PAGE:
XII. Finding the best therapy: the one-a-day-pill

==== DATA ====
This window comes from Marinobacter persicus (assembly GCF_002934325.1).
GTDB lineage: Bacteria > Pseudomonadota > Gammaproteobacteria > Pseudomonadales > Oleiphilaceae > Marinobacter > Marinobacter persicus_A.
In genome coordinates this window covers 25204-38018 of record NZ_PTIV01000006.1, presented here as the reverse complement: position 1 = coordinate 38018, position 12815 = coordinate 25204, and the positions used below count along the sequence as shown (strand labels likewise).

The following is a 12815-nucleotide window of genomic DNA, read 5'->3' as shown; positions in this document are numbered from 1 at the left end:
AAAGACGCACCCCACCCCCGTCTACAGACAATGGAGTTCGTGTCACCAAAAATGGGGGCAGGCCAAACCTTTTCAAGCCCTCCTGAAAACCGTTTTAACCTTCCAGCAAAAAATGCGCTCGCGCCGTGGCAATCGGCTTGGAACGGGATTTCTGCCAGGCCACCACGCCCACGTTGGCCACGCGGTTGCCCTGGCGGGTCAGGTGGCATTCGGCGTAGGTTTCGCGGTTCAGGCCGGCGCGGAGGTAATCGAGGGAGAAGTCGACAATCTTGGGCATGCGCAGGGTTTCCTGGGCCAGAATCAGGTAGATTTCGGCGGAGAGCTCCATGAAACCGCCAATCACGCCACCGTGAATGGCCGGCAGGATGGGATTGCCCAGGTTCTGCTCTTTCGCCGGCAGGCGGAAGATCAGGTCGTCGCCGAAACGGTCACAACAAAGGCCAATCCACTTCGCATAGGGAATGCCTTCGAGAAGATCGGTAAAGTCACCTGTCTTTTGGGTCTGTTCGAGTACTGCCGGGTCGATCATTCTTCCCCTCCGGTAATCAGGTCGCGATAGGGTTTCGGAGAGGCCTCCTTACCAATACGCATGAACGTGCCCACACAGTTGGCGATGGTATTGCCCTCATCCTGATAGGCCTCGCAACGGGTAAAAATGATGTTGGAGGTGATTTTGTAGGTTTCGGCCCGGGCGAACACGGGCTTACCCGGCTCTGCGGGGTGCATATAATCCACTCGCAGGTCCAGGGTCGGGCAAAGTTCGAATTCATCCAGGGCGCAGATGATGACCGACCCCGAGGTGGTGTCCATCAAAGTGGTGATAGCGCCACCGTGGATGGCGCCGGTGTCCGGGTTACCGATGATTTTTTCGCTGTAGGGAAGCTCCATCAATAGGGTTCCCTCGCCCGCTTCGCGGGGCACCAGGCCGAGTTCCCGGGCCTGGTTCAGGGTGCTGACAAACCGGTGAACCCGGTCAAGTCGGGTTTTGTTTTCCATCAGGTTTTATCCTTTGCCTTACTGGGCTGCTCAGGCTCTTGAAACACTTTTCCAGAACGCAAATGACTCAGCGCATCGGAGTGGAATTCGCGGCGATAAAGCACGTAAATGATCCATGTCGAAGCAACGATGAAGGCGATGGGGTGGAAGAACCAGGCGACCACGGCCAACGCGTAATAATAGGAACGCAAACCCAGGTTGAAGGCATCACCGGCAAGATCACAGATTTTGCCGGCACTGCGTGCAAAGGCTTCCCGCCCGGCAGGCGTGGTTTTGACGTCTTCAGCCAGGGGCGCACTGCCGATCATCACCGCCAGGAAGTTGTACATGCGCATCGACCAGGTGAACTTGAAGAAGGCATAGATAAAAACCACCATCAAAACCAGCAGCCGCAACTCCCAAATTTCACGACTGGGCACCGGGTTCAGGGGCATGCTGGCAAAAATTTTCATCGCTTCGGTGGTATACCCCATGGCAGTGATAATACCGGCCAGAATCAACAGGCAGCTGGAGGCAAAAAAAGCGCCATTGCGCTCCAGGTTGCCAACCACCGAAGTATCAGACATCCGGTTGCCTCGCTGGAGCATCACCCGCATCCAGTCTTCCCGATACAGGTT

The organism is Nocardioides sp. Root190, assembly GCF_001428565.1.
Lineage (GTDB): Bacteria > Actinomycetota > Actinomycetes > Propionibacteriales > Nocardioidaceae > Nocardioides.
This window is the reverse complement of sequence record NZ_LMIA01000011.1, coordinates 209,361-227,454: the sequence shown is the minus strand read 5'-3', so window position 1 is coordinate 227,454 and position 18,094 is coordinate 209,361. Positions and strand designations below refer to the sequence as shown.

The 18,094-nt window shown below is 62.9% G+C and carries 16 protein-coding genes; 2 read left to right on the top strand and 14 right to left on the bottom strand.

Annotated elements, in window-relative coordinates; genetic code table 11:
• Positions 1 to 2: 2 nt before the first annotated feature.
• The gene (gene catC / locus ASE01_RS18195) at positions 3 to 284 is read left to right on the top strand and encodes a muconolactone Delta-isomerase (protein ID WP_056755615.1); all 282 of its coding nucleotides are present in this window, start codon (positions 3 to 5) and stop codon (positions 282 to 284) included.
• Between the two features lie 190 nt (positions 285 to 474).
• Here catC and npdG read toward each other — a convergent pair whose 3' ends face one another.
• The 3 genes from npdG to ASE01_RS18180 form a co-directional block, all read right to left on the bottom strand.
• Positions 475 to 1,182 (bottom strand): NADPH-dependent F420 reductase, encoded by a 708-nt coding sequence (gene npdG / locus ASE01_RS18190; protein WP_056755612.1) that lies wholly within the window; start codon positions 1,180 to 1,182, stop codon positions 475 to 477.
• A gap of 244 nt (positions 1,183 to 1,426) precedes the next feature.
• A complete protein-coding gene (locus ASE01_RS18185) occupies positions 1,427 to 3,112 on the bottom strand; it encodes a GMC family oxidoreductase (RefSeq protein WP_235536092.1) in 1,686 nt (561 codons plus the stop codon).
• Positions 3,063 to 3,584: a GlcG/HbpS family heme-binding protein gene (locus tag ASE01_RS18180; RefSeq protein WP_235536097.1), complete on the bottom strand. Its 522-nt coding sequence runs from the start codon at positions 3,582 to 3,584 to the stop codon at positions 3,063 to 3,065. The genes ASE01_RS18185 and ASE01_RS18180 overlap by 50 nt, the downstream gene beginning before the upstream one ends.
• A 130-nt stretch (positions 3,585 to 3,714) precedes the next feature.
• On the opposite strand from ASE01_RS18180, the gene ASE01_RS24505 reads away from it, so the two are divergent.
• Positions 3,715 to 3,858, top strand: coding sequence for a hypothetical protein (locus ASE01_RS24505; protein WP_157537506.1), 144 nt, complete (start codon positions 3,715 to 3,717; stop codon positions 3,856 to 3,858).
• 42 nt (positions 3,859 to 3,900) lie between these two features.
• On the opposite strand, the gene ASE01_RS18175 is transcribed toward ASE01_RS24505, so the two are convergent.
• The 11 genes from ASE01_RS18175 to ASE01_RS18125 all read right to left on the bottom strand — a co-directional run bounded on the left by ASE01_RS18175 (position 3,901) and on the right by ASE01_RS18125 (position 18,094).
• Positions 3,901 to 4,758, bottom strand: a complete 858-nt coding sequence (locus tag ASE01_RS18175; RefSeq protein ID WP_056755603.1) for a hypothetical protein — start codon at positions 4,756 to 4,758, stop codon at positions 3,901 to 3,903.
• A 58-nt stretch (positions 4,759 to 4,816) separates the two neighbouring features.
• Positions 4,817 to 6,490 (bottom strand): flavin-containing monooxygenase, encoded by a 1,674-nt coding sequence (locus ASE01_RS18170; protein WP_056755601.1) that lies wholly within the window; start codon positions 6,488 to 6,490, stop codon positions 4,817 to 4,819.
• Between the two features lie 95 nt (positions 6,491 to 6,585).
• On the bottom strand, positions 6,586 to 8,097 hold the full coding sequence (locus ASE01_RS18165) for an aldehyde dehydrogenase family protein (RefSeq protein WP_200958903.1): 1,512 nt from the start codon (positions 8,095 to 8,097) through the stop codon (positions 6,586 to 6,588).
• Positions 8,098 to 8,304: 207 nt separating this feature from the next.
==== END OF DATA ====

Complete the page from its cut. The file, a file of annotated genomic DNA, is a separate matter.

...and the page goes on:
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Finding the best therapy: the one-a-day-pill 119  Chapter XII Finding the best therapy: the one-a-day-pill The creative act is not an act of creation in the sense of the Old Testament. It does not create something out of nothing; it uncovers, selects, re-shuffles, combines, synthesizes already existing facts, ideas, faculties, skills. The more familiar the parts, the more striking the new whole. — Arthur Koestler A new start-up: Gilead Sciences The biotech gold rush on Wall Street had been unleashed. Companies like Biogen and Genentech had captured the imagination of investment bankers even before a single product was made. Recombinant DNA technologies required to produce interferon synthetically were adapted for use in other proteins. Anything seemed possible. The excitement had captivated Michael Riordan, a young student at the Johns Hopkins Medical School. Born and raised in Kansas, son of a physician and a mother who wrote textbooks about breastfeeding for medical professionals, he was immensely curious about nucleic acids research . He gravitated very naturally to the world of interferons and gene expression. His favorite place to research was in the Johns Hopkins laboratory of Paula Pitha, a Czech virologist who had fled communism in the late 1960’s.1 When Riordan graduated from Johns Hopkins with high honors, he toyed with ways of combining theoretical science from the academic world with the product development of the pharmaceutical industry. His next step, an MBA at Harvard, launched him on a different path, the world of venture capital. He was hired by Menlo Ventures in Silicon Valley. The hub of technology and innovation brought him closer to where the action 120 Cold War Triangle was. He spent a whole year traveling the country, visiting pharma companies and academic institutions, and learning who the players were in the field of DNA chemistry. In1987,with$2millionofseedcapitalfromhisfriendsattheventurecapital firm, he made the jump to start his own company. He named it Gilead Sciences, after the ancient site of a willow tree that produced a curative balm. The company began as a small lab outside San Francisco with just six employees. Very early on Michael Riordan managed to coax Gordon Moore, the co-founder of Intel, to join his business advisory board.2 Soon, it was time to install a directors’ board. Undaunted, he went straight to the top, and chased the former Secretary of Defense, Donald Rumsfeld. “How many people work in your company?” Rumsfeld asked. “Just six including the founder” answered the twenty-nine year old Riordan. Rumsfeld who had just stepped down as CEO of Searle was impressed by his youth and determination and happy to impart his pharma experience to a start-up in Silicon Valley. At the start, none of Gilead’s experimental drugs worked outside the laboratory, but the biotech craze was in full swing and his ideas caught the interest of the venture capital world. Riordan remained focused, unperturbed and continued to entice more investors for his search to find drugs to control disease-causing genes.3 One of them was Benno Schmidt, a partner of J.H. Whitney & Company. He had been an influential powerbroker in New York City when President Nixon appointed him to the chairmanship of the President’s Cancer Panel, which initiated the federal government’s “War on Cancer.” Benno Schmidt pushed his firm to invest in biotechnology ventures. As a leader in both the private and public sector , he was considered the “senior gatekeeper of biomedical innovation in the United States.”4 Once Benno Schmidt was on board, Riordan was able to attract capital infusions from Venrock, the Rockefeller investment firm and Glaxo, the pharmaceutical company. Next, Riordan felt they needed to add a person of stature in Europe to enhance the board of directors’ international prominence. Rumsfeld thought of his Belgian friend, Stevie Davignon, whom he had met during his time at NATO and later became a Vice President of the European Commission.5 Rumsfeld attracted a few other big names and later also George Schultz, the Secretary of State under President Reagan. Finding the best therapy: the one-a-day-pill 121  Capital was no longer a problem, but now Riordan desperately needed a group of first rate scientists. 1990 became a “golden year” when the main players of his team would fall into place. Riordan plucked Norbert Bischofberger away from Genentech, and scooped up John Milligan right after he finished his postdoc at UCSF. He spent many months, but eventually pryed Bill Lee away from...


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